At the next step the 13 independent variables are combined into a smaller number of predictors, each of which is a predictive index of some closely related meteorological phenomena; that is, U50 , U30 , and the absolute shear betwe en the two levels [ U50 - U30 ] compose the predictive index of QBO; two indicators of western African rainfall ( Rg and R s and two indicators of western-African pressure and temperature gradient anomalies (< font face=symbol>DxP and DxT compose the predictive index of West African surface data (AFRICA); and Caribbean basin 200-mb zonal wind anomalies (ZWA), and four indicators of the current magnitude of E NSO (SST, DtSST, SOI and D tSOI) compose the predictive index of ENSO. The choice of which independent variables are combined into predictive indices appears to be arbitrary; however, convenient combinations consist of related meteorological phenomena. Next, one final LAD regression equation is constructed. This last analysis of the data is not cross validated, because it will be used to predict a year into the future - that is, year n + 1. The 13 cross-validated weights (a's) based on the final cross-validated analysis are used and all n = 42 years are included. This last analysis yields four LAD regression index weights ( ß's) from a non -cross validated solution, one for eac h of the three predictive indices ( QBO, AFRICA, and ENSO ) plus constant. At this point the regression equation is composed of 13 cross-validated weights (a's) and four LAD regression index weights ( ß's) and is based on all of the n = 42 years.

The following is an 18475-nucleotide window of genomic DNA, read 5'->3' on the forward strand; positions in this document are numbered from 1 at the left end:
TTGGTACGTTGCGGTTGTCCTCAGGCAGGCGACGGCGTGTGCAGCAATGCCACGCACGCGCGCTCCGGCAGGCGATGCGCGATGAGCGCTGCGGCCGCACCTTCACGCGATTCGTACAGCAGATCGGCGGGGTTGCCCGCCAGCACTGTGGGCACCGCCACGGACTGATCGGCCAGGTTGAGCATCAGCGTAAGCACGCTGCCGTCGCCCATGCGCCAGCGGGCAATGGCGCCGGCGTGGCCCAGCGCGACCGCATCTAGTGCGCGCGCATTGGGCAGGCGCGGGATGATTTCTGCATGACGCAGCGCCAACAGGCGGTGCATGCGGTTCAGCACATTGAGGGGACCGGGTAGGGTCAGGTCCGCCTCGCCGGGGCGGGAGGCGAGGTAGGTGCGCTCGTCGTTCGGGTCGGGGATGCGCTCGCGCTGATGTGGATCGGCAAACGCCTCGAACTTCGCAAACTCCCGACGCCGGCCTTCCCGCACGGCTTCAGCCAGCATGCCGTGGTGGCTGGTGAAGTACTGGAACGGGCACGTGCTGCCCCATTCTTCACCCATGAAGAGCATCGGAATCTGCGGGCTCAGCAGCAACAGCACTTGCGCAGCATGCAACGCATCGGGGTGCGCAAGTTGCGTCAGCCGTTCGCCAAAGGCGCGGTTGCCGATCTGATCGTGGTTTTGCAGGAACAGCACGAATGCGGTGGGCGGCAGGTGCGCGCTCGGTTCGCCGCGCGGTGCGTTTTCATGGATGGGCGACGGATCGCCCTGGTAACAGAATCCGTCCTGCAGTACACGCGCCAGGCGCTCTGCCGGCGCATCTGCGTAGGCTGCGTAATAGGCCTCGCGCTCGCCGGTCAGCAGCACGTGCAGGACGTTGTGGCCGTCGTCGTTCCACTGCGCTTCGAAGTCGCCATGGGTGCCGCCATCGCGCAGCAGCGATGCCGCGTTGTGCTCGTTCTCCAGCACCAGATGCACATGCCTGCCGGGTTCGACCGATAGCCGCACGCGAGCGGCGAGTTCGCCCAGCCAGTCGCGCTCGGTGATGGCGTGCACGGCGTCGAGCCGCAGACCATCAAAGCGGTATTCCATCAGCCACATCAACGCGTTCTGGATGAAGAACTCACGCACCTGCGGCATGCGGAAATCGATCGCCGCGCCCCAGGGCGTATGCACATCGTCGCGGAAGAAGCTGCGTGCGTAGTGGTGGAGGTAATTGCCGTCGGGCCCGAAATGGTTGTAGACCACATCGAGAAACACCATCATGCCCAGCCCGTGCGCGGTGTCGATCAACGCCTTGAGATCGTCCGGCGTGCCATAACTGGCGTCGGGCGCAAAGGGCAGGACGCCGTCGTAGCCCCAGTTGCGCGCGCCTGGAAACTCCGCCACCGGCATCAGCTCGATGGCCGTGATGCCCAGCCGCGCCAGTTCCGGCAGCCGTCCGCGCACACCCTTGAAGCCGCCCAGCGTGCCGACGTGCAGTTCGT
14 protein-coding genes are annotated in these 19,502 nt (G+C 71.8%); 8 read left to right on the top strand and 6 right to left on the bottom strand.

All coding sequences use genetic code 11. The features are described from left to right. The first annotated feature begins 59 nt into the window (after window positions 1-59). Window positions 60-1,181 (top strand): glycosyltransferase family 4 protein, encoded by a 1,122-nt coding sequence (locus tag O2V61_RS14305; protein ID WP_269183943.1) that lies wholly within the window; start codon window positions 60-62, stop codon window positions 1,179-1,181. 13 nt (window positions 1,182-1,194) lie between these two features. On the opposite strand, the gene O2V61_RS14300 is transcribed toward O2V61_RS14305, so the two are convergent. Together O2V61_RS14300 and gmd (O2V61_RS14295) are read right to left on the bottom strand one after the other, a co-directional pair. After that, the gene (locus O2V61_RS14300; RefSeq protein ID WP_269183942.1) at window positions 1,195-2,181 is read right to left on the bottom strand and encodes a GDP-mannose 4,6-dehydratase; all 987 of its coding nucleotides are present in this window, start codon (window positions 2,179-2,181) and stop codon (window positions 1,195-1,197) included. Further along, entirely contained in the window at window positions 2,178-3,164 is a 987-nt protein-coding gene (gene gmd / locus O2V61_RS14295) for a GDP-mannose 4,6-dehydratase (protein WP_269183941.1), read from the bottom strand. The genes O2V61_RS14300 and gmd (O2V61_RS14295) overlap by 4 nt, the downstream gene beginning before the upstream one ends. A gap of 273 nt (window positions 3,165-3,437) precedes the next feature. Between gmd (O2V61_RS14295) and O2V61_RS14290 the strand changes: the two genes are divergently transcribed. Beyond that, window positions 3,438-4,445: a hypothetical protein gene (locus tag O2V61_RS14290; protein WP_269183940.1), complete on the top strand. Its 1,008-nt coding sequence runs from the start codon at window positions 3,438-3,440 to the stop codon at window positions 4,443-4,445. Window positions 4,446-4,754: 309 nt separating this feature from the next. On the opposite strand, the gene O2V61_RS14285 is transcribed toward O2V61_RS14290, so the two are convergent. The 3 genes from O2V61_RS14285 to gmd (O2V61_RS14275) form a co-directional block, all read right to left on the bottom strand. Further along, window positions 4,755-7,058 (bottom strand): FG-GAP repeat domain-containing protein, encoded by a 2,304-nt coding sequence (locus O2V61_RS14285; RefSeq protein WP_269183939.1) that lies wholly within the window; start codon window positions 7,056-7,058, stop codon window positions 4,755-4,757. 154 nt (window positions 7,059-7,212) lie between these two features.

Finally, the predication of the number of hurricanes for year n + 1 is made. A LAD regression equation is constructed for the observed values of the 13 predictor variables ( U50, U30, Rg, etc. ) for year n + 1, and a non-c ross-validated prediction value ( ÿ ) is made for the number of hurricanes. This entire process is then repeated for the remaining dependent variables, where the (a's) and ( ß's ) will differ for each dependent variable. It is possible to obtai n an improved prediction for a specific dependent variable by constructing a distinct linear ( or nonlinear ) model for each dependent variable. However, this defeats the goal of using a common prediction model for each of the eight indictors of Atlant ic basin tropical cyclone activity.